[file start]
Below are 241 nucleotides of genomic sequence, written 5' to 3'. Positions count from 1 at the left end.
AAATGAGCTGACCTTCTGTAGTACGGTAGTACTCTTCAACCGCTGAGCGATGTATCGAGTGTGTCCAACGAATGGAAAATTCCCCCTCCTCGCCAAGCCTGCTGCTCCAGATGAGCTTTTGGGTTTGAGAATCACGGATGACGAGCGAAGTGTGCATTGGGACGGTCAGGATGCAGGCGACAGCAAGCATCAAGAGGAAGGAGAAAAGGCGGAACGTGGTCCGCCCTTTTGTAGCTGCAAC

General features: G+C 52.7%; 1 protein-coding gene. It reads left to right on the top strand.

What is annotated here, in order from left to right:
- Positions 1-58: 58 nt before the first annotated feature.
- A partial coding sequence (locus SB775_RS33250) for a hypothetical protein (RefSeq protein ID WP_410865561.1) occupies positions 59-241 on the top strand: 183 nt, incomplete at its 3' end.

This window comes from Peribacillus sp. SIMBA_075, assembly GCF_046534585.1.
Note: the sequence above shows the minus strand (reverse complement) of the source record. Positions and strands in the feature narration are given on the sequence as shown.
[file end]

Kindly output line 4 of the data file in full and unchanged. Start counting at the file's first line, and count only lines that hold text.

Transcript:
What is annotated here, in order from left to right: